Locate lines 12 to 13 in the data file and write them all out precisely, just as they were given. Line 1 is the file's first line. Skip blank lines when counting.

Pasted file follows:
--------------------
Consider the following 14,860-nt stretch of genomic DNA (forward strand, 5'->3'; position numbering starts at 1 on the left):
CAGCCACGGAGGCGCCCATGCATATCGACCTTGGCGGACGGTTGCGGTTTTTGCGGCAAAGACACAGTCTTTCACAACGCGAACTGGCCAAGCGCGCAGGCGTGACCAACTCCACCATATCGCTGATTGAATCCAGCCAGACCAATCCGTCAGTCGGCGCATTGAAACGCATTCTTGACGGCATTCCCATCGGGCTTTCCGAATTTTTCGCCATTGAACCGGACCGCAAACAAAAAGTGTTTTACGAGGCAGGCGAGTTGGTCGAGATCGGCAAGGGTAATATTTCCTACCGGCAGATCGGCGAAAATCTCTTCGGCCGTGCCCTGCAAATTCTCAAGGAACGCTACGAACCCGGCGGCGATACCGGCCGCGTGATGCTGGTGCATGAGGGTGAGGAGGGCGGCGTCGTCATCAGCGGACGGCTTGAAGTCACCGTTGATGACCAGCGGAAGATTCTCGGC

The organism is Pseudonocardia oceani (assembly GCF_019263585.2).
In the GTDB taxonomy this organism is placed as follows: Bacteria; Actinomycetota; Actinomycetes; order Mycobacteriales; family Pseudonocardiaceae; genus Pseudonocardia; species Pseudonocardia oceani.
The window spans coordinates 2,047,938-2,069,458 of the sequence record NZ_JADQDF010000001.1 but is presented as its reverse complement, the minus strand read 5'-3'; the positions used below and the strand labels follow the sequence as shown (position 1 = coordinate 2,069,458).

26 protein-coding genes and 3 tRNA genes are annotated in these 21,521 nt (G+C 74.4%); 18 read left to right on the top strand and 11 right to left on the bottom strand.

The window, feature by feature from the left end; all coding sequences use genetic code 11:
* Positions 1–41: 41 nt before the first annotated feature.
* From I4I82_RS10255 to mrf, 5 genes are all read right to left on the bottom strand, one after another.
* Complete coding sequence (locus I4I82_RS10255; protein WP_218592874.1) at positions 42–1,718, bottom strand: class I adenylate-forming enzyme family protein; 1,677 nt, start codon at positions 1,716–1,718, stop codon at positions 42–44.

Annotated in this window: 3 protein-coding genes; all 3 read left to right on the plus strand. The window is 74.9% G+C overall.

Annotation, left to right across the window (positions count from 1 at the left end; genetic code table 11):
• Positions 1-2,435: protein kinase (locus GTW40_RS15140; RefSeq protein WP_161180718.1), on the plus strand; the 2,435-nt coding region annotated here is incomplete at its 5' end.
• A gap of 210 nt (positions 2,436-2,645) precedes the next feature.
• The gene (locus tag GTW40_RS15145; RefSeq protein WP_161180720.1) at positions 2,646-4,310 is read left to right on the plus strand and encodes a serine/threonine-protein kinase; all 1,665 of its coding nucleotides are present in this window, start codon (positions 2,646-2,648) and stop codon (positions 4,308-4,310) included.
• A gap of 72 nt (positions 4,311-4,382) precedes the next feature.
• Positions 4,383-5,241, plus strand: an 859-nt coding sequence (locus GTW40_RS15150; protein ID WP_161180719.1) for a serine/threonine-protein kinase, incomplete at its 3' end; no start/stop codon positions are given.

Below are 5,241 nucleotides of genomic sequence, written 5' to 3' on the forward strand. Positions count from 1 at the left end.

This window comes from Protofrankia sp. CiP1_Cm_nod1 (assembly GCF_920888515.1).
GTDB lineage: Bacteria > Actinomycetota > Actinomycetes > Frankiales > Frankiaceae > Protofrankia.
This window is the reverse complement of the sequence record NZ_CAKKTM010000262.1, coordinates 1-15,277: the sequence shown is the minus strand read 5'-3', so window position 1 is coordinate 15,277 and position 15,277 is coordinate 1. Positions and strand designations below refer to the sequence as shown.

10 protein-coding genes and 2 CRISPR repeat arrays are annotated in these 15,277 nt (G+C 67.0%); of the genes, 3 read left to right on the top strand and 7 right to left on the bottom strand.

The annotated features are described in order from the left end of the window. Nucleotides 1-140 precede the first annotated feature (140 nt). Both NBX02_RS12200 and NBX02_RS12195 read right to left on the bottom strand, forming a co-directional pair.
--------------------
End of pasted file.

Annotation, left to right across the window (positions count from 1 at the left end; genetic code table 11):
• Positions 1-2,435: protein kinase (locus GTW40_RS15140; RefSeq protein WP_161180718.1), on the plus strand; the 2,435-nt coding region annotated here is incomplete at its 5' end.